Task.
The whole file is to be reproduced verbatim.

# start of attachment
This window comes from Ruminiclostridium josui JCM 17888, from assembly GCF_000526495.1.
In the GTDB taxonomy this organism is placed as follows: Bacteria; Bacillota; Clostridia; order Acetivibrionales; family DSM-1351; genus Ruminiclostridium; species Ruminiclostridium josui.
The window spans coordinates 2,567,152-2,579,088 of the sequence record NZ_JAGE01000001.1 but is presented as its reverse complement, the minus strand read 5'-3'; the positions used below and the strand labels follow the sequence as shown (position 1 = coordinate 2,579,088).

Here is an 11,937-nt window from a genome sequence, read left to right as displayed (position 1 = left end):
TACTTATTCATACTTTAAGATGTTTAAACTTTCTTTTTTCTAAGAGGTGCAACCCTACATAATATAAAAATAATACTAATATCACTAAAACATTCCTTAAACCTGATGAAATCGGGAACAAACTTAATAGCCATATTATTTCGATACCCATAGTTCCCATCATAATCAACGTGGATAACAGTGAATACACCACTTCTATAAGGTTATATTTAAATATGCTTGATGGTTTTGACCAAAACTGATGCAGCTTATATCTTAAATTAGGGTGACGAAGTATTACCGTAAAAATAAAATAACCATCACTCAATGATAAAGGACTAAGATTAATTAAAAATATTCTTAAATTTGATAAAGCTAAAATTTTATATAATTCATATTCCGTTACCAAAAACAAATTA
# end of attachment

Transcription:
This window comes from Ruminiclostridium josui JCM 17888, from assembly GCF_000526495.1.
In the GTDB taxonomy this organism is placed as follows: Bacteria; Bacillota; Clostridia; order Acetivibrionales; family DSM-1351; genus Ruminiclostridium; species Ruminiclostridium josui.
The window spans coordinates 2,567,152-2,579,088 of the sequence record NZ_JAGE01000001.1 but is presented as its reverse complement, the minus strand read 5'-3'; the positions used below and the strand labels follow the sequence as shown (position 1 = coordinate 2,579,088).

Here is an 11,937-nt window from a genome sequence, read left to right as displayed (position 1 = left end):
TACTTATTCATACTTTAAGATGTTTAAACTTTCTTTTTTCTAAGAGGTGCAACCCTACATAATATAAAAATAATACTAATATCACTAAAACATTCCTTAAACCTGATGAAATCGGGAACAAACTTAATAGCCATATTATTTCGATACCCATAGTTCCCATCATAATCAACGTGGATAACAGTGAATACACCACTTCTATAAGGTTATATTTAAATATGCTTGATGGTTTTGACCAAAACTGATGCAGCTTATATCTTAAATTAGGGTGACGAAGTATTACCGTAAAAATAAAATAACCATCACTCAATGATAAAGGACTAAGATTAATTAAAAATATTCTTAAATTTGATAAAGCTAAAATTTTATATAATTCATATTCCGTTACCAAAAACAAATTA